Before its government ban, it was a main ingredient found in hundreds of cures proffered by the pharmaceutical industry. And in spite of federal interdiction, synthetic THC, the active ingredient in cannabis, has once again appeared on the patented medicine shelf. Sixteen states, including New Mexico, now have medical marijuana programs. Another 17 states are preparing, by legislation or public referendum, to create their own form of medical marijuana program or even legalize it altogether. In these tight economic times, more and more legislatures are recognizing the potential funding source from having their own state-based medical marijuana industry.

This apparent breakdown around marijuana's federal banishment has been making the US Justice Department, first under Bush and now under Obama, very nervous. Even as individual states attempt an end run around federal laws, Washington continues to prosecute those who traffic in marijuana, medical or otherwise. This has been especially true in places like California, Colorado and Montana where the Justice Department believes those states' medical cannabis production is too loosely regulated and far in excess for the registered patient population it serves. Interestingly, other states are modeling their programs after New Mexico's. The lack of federal busts in New Mexico, so far, indicates that the Justice Department may be willing to live with the Land of Enchantment's tighter restrictions. Currently, New Mexico has 23 grower/dispensaries and nearly 6,000 patients registered in its five-year-old program.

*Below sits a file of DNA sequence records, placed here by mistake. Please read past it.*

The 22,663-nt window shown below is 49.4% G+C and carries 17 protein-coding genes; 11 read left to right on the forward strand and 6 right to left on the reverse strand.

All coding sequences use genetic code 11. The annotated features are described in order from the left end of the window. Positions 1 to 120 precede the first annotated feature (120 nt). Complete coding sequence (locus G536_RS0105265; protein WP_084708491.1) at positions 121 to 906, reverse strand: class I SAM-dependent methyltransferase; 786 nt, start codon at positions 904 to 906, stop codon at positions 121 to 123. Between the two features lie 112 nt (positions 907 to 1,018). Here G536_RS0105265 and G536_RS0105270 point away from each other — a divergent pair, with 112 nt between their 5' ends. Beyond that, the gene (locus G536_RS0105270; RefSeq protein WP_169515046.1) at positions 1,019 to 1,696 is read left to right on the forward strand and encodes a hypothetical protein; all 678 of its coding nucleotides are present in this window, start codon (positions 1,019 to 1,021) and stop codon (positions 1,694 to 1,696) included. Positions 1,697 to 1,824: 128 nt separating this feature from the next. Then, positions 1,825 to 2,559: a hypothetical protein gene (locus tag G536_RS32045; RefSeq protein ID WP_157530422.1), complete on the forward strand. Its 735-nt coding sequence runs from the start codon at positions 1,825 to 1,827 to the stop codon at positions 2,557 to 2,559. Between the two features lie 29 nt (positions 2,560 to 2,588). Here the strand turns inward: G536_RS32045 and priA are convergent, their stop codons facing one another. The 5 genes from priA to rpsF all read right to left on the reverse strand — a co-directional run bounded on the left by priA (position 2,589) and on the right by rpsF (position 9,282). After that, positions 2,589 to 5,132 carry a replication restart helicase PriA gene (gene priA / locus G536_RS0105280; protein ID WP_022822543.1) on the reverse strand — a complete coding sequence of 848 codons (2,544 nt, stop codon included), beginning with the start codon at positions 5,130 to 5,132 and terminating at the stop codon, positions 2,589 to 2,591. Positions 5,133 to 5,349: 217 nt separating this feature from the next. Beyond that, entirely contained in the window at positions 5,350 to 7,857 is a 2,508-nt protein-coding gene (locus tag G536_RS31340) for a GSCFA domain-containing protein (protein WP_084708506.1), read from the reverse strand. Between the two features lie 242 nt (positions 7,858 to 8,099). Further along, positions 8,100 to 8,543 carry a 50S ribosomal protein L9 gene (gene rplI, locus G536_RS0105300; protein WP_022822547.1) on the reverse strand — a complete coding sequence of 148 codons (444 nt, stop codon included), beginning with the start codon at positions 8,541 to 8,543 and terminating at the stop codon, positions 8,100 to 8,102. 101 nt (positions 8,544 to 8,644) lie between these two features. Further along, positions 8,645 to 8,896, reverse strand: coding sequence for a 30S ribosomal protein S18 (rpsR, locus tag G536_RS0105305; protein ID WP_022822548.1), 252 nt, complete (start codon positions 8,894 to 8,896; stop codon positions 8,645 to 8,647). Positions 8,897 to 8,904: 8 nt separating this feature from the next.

All of this might beg at least one question -- Since cannabis is so useful, both industrially and medicinally, why is the federal government so intent on its banning and vilification that it spends billions of our scarce tax dollars prosecuting and imprisoning those who use it? There are those who have claimed that certain influential businessmen secretly lobbied for cannabis's prohibition. Some have hypothesized that Randolph Hearst, who had extensive timber holdings, felt threatened by efforts to use hemp as a wood replacement in the newsprint industry. Others have pointed to Andrew Mellon who had invested heavily in the Du Pont family's new petrochemical synthetic fiber, nylon, which was in direct rope-manufacturing competition with hemp. Another rumor states that Standard Oil founder J.D. Rockefeller helped fund cannabis suppression when Henry Ford began experimenting with bio-fuel refined from hemp to run the Model-T. It's also conceivable that the pharmaceutical industry was lurking back stage at the Cannabis Control Follies, given the difficulty of patenting traditional herbal remedies.